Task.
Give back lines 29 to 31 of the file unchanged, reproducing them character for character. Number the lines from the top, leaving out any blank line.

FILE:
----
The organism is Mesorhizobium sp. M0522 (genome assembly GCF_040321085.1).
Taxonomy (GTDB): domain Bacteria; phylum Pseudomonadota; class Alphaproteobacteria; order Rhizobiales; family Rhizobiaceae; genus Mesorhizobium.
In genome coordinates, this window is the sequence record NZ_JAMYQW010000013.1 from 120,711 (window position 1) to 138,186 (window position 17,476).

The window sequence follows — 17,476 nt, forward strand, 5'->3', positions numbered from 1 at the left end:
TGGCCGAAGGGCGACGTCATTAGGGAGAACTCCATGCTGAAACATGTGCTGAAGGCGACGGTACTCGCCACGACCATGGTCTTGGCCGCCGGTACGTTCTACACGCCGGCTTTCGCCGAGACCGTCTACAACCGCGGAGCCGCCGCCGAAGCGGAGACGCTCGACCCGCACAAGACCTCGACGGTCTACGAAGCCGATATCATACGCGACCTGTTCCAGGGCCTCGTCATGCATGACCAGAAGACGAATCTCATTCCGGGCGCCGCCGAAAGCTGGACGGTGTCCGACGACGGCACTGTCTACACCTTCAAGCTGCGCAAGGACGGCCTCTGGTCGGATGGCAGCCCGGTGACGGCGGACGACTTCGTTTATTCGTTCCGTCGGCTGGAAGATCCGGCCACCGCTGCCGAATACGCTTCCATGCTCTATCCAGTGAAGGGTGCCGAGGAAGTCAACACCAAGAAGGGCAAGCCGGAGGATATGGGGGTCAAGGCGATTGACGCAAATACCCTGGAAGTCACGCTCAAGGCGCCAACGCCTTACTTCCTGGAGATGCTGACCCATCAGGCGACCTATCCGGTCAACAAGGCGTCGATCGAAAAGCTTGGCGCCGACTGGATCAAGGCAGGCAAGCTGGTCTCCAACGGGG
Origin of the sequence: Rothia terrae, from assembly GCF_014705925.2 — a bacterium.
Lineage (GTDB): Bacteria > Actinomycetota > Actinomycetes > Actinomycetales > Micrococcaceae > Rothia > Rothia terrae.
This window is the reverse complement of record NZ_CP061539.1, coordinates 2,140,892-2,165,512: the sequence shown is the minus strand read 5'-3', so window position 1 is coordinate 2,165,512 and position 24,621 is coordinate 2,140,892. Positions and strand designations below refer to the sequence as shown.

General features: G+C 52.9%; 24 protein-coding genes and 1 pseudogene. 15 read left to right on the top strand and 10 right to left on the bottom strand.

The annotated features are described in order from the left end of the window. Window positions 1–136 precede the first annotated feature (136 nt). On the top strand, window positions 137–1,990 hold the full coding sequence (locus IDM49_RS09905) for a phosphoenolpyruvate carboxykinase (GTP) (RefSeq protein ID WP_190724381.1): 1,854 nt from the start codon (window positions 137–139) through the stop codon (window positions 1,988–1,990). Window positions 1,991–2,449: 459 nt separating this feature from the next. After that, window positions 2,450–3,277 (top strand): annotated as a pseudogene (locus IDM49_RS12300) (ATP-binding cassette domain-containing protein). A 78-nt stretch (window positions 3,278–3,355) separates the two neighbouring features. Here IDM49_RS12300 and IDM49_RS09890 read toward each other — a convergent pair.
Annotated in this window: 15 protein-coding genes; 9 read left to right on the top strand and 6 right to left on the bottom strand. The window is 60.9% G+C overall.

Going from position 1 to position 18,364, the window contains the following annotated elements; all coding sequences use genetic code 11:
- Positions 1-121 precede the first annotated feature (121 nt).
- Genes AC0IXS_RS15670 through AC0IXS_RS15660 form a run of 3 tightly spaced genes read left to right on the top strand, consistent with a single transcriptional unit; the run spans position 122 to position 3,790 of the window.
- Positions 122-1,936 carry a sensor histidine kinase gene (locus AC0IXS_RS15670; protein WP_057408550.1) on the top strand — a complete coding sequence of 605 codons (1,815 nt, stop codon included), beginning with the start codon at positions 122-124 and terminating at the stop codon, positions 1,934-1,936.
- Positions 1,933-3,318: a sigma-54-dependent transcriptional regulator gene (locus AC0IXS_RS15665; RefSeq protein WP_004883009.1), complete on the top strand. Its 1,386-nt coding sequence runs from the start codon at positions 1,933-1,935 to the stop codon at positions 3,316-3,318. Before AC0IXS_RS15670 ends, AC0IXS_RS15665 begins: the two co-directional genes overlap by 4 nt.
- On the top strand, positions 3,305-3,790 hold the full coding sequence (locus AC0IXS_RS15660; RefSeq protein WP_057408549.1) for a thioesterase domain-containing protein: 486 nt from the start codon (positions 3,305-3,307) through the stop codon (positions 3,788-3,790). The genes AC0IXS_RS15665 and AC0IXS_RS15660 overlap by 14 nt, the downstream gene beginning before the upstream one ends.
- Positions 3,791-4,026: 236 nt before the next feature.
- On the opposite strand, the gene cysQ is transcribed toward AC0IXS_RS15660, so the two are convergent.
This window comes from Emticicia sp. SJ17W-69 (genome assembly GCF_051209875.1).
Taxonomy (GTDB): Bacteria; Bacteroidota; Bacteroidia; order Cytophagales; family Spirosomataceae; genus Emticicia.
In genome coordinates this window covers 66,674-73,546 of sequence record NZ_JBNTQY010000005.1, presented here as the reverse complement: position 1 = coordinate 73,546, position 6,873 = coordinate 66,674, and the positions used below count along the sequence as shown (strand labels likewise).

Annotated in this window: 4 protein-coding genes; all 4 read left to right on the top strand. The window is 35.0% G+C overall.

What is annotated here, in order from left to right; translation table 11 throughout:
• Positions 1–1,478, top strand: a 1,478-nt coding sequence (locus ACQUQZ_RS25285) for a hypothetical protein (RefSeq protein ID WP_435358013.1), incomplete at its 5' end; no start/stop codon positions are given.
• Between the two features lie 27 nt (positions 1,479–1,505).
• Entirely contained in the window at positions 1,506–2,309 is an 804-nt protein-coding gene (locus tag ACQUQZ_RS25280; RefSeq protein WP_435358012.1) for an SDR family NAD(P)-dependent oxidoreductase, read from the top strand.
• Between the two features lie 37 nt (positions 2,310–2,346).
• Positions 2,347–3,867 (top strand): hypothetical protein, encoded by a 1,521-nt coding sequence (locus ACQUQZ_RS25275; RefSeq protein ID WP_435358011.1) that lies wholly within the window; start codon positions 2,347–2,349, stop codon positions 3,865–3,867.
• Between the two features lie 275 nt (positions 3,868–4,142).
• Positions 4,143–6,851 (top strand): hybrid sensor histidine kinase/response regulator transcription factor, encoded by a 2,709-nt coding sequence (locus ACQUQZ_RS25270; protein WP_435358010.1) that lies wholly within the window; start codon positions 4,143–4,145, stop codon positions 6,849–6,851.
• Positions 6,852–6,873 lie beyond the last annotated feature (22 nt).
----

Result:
• Positions 2,347–3,867 (top strand): hypothetical protein, encoded by a 1,521-nt coding sequence (locus ACQUQZ_RS25275; RefSeq protein ID WP_435358011.1) that lies wholly within the window; start codon positions 2,347–2,349, stop codon positions 3,865–3,867.
• Between the two features lie 275 nt (positions 3,868–4,142).
• Positions 4,143–6,851 (top strand): hybrid sensor histidine kinase/response regulator transcription factor, encoded by a 2,709-nt coding sequence (locus ACQUQZ_RS25270; protein WP_435358010.1) that lies wholly within the window; start codon positions 4,143–4,145, stop codon positions 6,849–6,851.